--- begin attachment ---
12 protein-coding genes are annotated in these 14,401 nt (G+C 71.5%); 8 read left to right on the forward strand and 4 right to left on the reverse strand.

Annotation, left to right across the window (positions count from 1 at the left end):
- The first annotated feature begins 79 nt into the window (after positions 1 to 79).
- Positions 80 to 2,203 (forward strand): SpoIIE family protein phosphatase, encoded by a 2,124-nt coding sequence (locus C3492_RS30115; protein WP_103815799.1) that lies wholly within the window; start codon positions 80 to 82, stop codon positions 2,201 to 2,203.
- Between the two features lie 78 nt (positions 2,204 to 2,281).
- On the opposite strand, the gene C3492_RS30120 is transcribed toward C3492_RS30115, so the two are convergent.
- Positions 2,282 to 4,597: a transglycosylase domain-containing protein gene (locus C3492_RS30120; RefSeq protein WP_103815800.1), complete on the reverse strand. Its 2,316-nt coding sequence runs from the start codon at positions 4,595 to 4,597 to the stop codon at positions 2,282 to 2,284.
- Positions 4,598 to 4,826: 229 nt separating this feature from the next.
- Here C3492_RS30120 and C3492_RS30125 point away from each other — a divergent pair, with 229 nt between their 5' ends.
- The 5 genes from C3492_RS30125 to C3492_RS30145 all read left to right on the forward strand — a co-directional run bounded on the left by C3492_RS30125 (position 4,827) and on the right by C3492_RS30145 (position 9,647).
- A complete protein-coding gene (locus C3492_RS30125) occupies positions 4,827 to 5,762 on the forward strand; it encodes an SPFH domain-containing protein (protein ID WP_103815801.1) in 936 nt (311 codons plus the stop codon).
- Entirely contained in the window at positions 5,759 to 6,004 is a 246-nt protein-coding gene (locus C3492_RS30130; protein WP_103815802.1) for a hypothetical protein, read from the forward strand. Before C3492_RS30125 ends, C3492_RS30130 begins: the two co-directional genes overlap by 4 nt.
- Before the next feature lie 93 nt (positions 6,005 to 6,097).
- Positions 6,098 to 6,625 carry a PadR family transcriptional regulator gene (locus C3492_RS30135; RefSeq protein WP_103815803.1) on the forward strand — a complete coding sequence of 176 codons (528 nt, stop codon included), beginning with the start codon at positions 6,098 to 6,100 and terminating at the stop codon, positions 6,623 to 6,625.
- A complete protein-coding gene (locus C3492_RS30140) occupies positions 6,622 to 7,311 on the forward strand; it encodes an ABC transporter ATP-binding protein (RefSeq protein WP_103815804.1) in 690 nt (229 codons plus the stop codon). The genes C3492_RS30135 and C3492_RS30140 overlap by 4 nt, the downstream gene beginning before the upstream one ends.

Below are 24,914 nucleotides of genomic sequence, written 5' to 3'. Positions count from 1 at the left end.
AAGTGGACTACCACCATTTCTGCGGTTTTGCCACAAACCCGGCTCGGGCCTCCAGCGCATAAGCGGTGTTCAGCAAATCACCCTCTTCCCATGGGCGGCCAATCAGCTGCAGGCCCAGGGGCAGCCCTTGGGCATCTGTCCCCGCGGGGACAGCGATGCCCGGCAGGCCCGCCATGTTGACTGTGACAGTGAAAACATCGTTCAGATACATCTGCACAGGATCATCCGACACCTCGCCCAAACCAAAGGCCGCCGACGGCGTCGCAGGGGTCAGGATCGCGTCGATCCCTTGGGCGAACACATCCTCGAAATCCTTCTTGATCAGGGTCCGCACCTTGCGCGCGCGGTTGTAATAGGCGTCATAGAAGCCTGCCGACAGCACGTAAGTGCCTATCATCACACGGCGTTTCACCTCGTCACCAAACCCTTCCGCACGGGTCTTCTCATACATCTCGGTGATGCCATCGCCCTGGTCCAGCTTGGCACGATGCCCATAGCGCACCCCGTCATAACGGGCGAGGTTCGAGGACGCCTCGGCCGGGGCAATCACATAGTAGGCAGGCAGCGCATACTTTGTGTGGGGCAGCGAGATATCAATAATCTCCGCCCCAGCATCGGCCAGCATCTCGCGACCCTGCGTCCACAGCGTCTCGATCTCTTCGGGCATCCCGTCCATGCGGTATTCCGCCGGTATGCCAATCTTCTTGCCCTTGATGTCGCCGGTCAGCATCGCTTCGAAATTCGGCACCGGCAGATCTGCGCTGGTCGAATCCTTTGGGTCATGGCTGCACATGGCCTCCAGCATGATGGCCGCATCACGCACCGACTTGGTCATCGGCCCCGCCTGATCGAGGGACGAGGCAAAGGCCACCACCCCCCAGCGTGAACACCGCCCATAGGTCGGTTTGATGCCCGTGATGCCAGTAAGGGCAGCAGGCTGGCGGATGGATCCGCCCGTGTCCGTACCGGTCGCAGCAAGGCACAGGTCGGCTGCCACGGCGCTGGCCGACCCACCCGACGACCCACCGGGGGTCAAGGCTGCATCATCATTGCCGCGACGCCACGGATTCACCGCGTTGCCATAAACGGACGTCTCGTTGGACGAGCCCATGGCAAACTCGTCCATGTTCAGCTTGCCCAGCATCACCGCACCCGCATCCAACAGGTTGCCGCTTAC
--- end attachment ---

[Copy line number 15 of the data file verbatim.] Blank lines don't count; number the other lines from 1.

- A complete protein-coding gene (locus C3492_RS30140) occupies positions 6,622 to 7,311 on the forward strand; it encodes an ABC transporter ATP-binding protein (RefSeq protein WP_103815804.1) in 690 nt (229 codons plus the stop codon). The genes C3492_RS30135 and C3492_RS30140 overlap by 4 nt, the downstream gene beginning before the upstream one ends.